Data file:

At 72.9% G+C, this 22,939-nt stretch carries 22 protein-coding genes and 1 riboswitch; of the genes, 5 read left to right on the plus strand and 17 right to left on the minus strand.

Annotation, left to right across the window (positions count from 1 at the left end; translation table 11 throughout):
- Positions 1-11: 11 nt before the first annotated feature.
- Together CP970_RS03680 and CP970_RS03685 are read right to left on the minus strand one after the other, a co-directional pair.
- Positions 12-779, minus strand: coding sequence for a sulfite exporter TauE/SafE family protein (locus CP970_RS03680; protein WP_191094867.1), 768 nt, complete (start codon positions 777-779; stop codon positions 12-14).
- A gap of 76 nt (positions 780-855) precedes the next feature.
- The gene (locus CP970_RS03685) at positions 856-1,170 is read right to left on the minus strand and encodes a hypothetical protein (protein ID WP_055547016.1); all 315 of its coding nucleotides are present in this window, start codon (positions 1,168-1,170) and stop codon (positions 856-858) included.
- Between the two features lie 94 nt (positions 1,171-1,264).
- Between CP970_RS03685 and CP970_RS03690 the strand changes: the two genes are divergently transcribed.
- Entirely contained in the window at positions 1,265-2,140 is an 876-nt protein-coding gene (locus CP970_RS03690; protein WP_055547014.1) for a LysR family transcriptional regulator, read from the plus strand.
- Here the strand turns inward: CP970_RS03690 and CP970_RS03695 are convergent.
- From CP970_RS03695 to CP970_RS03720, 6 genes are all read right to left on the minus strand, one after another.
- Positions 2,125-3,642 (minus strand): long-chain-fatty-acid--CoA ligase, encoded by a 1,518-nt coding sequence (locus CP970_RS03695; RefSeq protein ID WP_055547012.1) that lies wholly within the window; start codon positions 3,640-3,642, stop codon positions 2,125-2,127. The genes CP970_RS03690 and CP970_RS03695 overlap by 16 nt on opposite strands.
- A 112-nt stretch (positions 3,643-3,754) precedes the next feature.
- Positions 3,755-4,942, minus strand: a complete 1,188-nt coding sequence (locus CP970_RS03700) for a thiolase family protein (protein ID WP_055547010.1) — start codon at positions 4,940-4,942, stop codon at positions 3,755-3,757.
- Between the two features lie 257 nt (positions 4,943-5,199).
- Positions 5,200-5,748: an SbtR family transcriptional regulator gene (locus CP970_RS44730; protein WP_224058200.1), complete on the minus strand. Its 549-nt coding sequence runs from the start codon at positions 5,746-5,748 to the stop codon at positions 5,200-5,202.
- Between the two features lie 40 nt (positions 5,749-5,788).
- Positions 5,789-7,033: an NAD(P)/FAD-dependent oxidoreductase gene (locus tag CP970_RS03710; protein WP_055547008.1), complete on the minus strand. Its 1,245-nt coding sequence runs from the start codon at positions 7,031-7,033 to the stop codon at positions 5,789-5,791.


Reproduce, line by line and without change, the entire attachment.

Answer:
At 72.9% G+C, this 22,939-nt stretch carries 22 protein-coding genes and 1 riboswitch; of the genes, 5 read left to right on the plus strand and 17 right to left on the minus strand.

Annotation, left to right across the window (positions count from 1 at the left end; translation table 11 throughout):
- Positions 1-11: 11 nt before the first annotated feature.
- Together CP970_RS03680 and CP970_RS03685 are read right to left on the minus strand one after the other, a co-directional pair.
- Positions 12-779, minus strand: coding sequence for a sulfite exporter TauE/SafE family protein (locus CP970_RS03680; protein WP_191094867.1), 768 nt, complete (start codon positions 777-779; stop codon positions 12-14).
- A gap of 76 nt (positions 780-855) precedes the next feature.
- The gene (locus CP970_RS03685) at positions 856-1,170 is read right to left on the minus strand and encodes a hypothetical protein (protein ID WP_055547016.1); all 315 of its coding nucleotides are present in this window, start codon (positions 1,168-1,170) and stop codon (positions 856-858) included.
- Between the two features lie 94 nt (positions 1,171-1,264).
- Between CP970_RS03685 and CP970_RS03690 the strand changes: the two genes are divergently transcribed.
- Entirely contained in the window at positions 1,265-2,140 is an 876-nt protein-coding gene (locus CP970_RS03690; protein WP_055547014.1) for a LysR family transcriptional regulator, read from the plus strand.
- Here the strand turns inward: CP970_RS03690 and CP970_RS03695 are convergent.
- From CP970_RS03695 to CP970_RS03720, 6 genes are all read right to left on the minus strand, one after another.
- Positions 2,125-3,642 (minus strand): long-chain-fatty-acid--CoA ligase, encoded by a 1,518-nt coding sequence (locus CP970_RS03695; RefSeq protein ID WP_055547012.1) that lies wholly within the window; start codon positions 3,640-3,642, stop codon positions 2,125-2,127. The genes CP970_RS03690 and CP970_RS03695 overlap by 16 nt on opposite strands.
- A 112-nt stretch (positions 3,643-3,754) precedes the next feature.
- Positions 3,755-4,942, minus strand: a complete 1,188-nt coding sequence (locus CP970_RS03700) for a thiolase family protein (protein ID WP_055547010.1) — start codon at positions 4,940-4,942, stop codon at positions 3,755-3,757.
- Between the two features lie 257 nt (positions 4,943-5,199).
- Positions 5,200-5,748: an SbtR family transcriptional regulator gene (locus CP970_RS44730; protein WP_224058200.1), complete on the minus strand. Its 549-nt coding sequence runs from the start codon at positions 5,746-5,748 to the stop codon at positions 5,200-5,202.
- Between the two features lie 40 nt (positions 5,749-5,788).
- Positions 5,789-7,033: an NAD(P)/FAD-dependent oxidoreductase gene (locus tag CP970_RS03710; protein WP_055547008.1), complete on the minus strand. Its 1,245-nt coding sequence runs from the start codon at positions 7,031-7,033 to the stop codon at positions 5,789-5,791.